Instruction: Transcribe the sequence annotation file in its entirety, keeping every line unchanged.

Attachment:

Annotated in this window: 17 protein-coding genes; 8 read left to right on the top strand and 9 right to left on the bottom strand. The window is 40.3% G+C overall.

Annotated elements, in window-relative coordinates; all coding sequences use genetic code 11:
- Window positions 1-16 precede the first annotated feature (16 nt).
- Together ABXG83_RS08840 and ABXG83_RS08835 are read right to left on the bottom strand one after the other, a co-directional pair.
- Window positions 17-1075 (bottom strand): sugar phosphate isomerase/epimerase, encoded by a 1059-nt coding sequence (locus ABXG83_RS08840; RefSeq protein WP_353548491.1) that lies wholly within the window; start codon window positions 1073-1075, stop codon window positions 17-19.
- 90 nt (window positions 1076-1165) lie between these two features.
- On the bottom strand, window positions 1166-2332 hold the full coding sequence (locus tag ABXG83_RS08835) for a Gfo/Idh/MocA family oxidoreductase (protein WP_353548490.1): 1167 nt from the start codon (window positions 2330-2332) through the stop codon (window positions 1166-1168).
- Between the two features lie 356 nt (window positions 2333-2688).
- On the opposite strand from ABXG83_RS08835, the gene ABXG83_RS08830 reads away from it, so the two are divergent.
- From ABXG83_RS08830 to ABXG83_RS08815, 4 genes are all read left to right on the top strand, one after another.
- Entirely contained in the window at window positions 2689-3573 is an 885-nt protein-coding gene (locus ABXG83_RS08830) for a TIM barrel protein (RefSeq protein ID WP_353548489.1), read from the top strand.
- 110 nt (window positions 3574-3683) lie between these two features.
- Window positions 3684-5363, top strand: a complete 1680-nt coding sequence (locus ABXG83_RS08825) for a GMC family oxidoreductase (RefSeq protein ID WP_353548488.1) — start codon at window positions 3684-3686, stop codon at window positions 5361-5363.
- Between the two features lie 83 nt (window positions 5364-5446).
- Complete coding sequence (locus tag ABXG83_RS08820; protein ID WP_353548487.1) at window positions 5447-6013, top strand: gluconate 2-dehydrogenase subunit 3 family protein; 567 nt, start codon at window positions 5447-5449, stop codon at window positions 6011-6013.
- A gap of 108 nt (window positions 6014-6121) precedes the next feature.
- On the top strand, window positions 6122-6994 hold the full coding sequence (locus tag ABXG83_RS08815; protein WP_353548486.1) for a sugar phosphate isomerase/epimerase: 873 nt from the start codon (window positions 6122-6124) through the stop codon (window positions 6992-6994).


Annotated in this window: 17 protein-coding genes; 8 read left to right on the top strand and 9 right to left on the bottom strand. The window is 40.3% G+C overall.

Annotated elements, in window-relative coordinates; all coding sequences use genetic code 11:
- Window positions 1-16 precede the first annotated feature (16 nt).
- Together ABXG83_RS08840 and ABXG83_RS08835 are read right to left on the bottom strand one after the other, a co-directional pair.
- Window positions 17-1075 (bottom strand): sugar phosphate isomerase/epimerase, encoded by a 1059-nt coding sequence (locus ABXG83_RS08840; RefSeq protein WP_353548491.1) that lies wholly within the window; start codon window positions 1073-1075, stop codon window positions 17-19.
- 90 nt (window positions 1076-1165) lie between these two features.
- On the bottom strand, window positions 1166-2332 hold the full coding sequence (locus tag ABXG83_RS08835) for a Gfo/Idh/MocA family oxidoreductase (protein WP_353548490.1): 1167 nt from the start codon (window positions 2330-2332) through the stop codon (window positions 1166-1168).
- Between the two features lie 356 nt (window positions 2333-2688).
- On the opposite strand from ABXG83_RS08835, the gene ABXG83_RS08830 reads away from it, so the two are divergent.
- From ABXG83_RS08830 to ABXG83_RS08815, 4 genes are all read left to right on the top strand, one after another.
- Entirely contained in the window at window positions 2689-3573 is an 885-nt protein-coding gene (locus ABXG83_RS08830) for a TIM barrel protein (RefSeq protein ID WP_353548489.1), read from the top strand.
- 110 nt (window positions 3574-3683) lie between these two features.
- Window positions 3684-5363, top strand: a complete 1680-nt coding sequence (locus ABXG83_RS08825) for a GMC family oxidoreductase (RefSeq protein ID WP_353548488.1) — start codon at window positions 3684-3686, stop codon at window positions 5361-5363.
- Between the two features lie 83 nt (window positions 5364-5446).
- Complete coding sequence (locus tag ABXG83_RS08820; protein ID WP_353548487.1) at window positions 5447-6013, top strand: gluconate 2-dehydrogenase subunit 3 family protein; 567 nt, start codon at window positions 5447-5449, stop codon at window positions 6011-6013.
- A gap of 108 nt (window positions 6014-6121) precedes the next feature.
- On the top strand, window positions 6122-6994 hold the full coding sequence (locus tag ABXG83_RS08815; protein WP_353548486.1) for a sugar phosphate isomerase/epimerase: 873 nt from the start codon (window positions 6122-6124) through the stop codon (window positions 6992-6994).